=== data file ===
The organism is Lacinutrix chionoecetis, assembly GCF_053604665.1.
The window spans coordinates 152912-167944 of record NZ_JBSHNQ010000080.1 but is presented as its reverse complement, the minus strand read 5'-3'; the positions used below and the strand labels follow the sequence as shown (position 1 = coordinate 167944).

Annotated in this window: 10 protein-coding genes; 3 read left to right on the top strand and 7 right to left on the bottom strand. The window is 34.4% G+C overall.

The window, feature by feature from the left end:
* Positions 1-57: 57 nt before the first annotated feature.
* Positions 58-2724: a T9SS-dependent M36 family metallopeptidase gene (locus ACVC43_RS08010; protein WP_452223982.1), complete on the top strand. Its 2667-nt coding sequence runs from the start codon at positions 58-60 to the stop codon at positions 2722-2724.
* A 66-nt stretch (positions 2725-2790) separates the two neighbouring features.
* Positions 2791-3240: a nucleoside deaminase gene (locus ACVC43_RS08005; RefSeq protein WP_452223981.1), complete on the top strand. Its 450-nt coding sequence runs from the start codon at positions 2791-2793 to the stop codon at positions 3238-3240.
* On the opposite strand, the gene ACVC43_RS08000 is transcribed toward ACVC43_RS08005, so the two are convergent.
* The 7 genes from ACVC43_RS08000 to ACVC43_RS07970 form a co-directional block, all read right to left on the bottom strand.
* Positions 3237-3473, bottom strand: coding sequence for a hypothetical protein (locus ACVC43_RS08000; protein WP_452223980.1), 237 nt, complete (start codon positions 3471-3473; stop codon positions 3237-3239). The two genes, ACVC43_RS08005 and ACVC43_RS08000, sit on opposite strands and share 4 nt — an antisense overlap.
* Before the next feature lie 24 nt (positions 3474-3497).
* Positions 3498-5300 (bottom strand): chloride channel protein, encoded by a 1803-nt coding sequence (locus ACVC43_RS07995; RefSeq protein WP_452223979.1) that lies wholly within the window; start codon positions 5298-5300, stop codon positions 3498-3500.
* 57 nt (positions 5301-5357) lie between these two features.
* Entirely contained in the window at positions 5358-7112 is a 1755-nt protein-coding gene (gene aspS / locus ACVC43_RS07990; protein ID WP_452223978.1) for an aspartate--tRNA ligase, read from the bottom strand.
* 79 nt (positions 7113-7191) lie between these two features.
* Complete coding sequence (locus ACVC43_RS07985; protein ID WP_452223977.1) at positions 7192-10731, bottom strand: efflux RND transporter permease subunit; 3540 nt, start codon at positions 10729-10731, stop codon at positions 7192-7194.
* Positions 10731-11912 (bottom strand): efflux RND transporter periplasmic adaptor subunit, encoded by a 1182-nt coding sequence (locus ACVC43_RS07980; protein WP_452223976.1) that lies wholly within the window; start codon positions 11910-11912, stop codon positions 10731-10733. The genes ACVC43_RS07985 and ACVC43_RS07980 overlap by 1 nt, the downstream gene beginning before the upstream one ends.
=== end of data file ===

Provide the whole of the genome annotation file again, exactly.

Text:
The organism is Lacinutrix chionoecetis, assembly GCF_053604665.1.
The window spans coordinates 152912-167944 of record NZ_JBSHNQ010000080.1 but is presented as its reverse complement, the minus strand read 5'-3'; the positions used below and the strand labels follow the sequence as shown (position 1 = coordinate 167944).

Annotated in this window: 10 protein-coding genes; 3 read left to right on the top strand and 7 right to left on the bottom strand. The window is 34.4% G+C overall.

The window, feature by feature from the left end:
* Positions 1-57: 57 nt before the first annotated feature.
* Positions 58-2724: a T9SS-dependent M36 family metallopeptidase gene (locus ACVC43_RS08010; protein WP_452223982.1), complete on the top strand. Its 2667-nt coding sequence runs from the start codon at positions 58-60 to the stop codon at positions 2722-2724.
* A 66-nt stretch (positions 2725-2790) separates the two neighbouring features.
* Positions 2791-3240: a nucleoside deaminase gene (locus ACVC43_RS08005; RefSeq protein WP_452223981.1), complete on the top strand. Its 450-nt coding sequence runs from the start codon at positions 2791-2793 to the stop codon at positions 3238-3240.
* On the opposite strand, the gene ACVC43_RS08000 is transcribed toward ACVC43_RS08005, so the two are convergent.
* The 7 genes from ACVC43_RS08000 to ACVC43_RS07970 form a co-directional block, all read right to left on the bottom strand.
* Positions 3237-3473, bottom strand: coding sequence for a hypothetical protein (locus ACVC43_RS08000; protein WP_452223980.1), 237 nt, complete (start codon positions 3471-3473; stop codon positions 3237-3239). The two genes, ACVC43_RS08005 and ACVC43_RS08000, sit on opposite strands and share 4 nt — an antisense overlap.
* Before the next feature lie 24 nt (positions 3474-3497).
* Positions 3498-5300 (bottom strand): chloride channel protein, encoded by a 1803-nt coding sequence (locus ACVC43_RS07995; RefSeq protein WP_452223979.1) that lies wholly within the window; start codon positions 5298-5300, stop codon positions 3498-3500.
* 57 nt (positions 5301-5357) lie between these two features.
* Entirely contained in the window at positions 5358-7112 is a 1755-nt protein-coding gene (gene aspS / locus ACVC43_RS07990; protein ID WP_452223978.1) for an aspartate--tRNA ligase, read from the bottom strand.
* 79 nt (positions 7113-7191) lie between these two features.
* Complete coding sequence (locus ACVC43_RS07985; protein ID WP_452223977.1) at positions 7192-10731, bottom strand: efflux RND transporter permease subunit; 3540 nt, start codon at positions 10729-10731, stop codon at positions 7192-7194.
* Positions 10731-11912 (bottom strand): efflux RND transporter periplasmic adaptor subunit, encoded by a 1182-nt coding sequence (locus ACVC43_RS07980; protein WP_452223976.1) that lies wholly within the window; start codon positions 11910-11912, stop codon positions 10731-10733. The genes ACVC43_RS07985 and ACVC43_RS07980 overlap by 1 nt, the downstream gene beginning before the upstream one ends.